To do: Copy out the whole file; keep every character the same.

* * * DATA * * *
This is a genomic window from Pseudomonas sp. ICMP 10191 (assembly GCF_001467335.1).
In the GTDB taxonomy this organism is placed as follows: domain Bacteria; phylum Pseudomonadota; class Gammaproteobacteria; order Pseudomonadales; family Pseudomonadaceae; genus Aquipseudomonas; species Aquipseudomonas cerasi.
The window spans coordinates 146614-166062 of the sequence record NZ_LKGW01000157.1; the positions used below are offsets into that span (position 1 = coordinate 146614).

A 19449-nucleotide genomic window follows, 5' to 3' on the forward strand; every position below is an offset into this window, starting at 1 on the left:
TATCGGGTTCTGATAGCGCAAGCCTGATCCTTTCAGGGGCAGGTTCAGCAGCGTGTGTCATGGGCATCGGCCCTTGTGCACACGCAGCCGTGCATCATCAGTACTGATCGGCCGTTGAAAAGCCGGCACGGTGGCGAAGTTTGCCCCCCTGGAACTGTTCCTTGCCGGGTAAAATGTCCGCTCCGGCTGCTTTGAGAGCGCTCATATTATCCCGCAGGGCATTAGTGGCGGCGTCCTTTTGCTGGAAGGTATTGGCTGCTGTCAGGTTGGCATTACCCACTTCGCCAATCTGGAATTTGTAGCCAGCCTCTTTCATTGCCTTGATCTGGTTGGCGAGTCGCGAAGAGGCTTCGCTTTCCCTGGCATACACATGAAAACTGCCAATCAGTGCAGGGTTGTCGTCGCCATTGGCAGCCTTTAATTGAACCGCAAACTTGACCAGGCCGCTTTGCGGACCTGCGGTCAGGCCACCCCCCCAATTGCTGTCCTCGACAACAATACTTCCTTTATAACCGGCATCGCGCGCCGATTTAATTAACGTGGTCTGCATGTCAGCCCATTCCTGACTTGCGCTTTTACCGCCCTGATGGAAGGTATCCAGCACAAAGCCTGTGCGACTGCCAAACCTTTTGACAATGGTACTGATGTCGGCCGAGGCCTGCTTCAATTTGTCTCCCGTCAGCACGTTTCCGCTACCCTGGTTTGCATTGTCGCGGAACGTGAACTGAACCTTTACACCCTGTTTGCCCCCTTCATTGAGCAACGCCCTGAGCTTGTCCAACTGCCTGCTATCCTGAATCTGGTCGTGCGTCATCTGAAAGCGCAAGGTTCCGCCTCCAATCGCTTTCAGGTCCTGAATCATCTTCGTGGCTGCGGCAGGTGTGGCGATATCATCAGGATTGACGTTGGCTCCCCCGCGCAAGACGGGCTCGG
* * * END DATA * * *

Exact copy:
This is a genomic window from Pseudomonas sp. ICMP 10191 (assembly GCF_001467335.1).
In the GTDB taxonomy this organism is placed as follows: domain Bacteria; phylum Pseudomonadota; class Gammaproteobacteria; order Pseudomonadales; family Pseudomonadaceae; genus Aquipseudomonas; species Aquipseudomonas cerasi.
The window spans coordinates 146614-166062 of the sequence record NZ_LKGW01000157.1; the positions used below are offsets into that span (position 1 = coordinate 146614).

A 19449-nucleotide genomic window follows, 5' to 3' on the forward strand; every position below is an offset into this window, starting at 1 on the left:
TATCGGGTTCTGATAGCGCAAGCCTGATCCTTTCAGGGGCAGGTTCAGCAGCGTGTGTCATGGGCATCGGCCCTTGTGCACACGCAGCCGTGCATCATCAGTACTGATCGGCCGTTGAAAAGCCGGCACGGTGGCGAAGTTTGCCCCCCTGGAACTGTTCCTTGCCGGGTAAAATGTCCGCTCCGGCTGCTTTGAGAGCGCTCATATTATCCCGCAGGGCATTAGTGGCGGCGTCCTTTTGCTGGAAGGTATTGGCTGCTGTCAGGTTGGCATTACCCACTTCGCCAATCTGGAATTTGTAGCCAGCCTCTTTCATTGCCTTGATCTGGTTGGCGAGTCGCGAAGAGGCTTCGCTTTCCCTGGCATACACATGAAAACTGCCAATCAGTGCAGGGTTGTCGTCGCCATTGGCAGCCTTTAATTGAACCGCAAACTTGACCAGGCCGCTTTGCGGACCTGCGGTCAGGCCACCCCCCCAATTGCTGTCCTCGACAACAATACTTCCTTTATAACCGGCATCGCGCGCCGATTTAATTAACGTGGTCTGCATGTCAGCCCATTCCTGACTTGCGCTTTTACCGCCCTGATGGAAGGTATCCAGCACAAAGCCTGTGCGACTGCCAAACCTTTTGACAATGGTACTGATGTCGGCCGAGGCCTGCTTCAATTTGTCTCCCGTCAGCACGTTTCCGCTACCCTGGTTTGCATTGTCGCGGAACGTGAACTGAACCTTTACACCCTGTTTGCCCCCTTCATTGAGCAACGCCCTGAGCTTGTCCAACTGCCTGCTATCCTGAATCTGGTCGTGCGTCATCTGAAAGCGCAAGGTTCCGCCTCCAATCGCTTTCAGGTCCTGAATCATCTTCGTGGCTGCGGCAGGTGTGGCGATATCATCAGGATTGACGTTGGCTCCCCCGCGCAAGACGGGCTCGG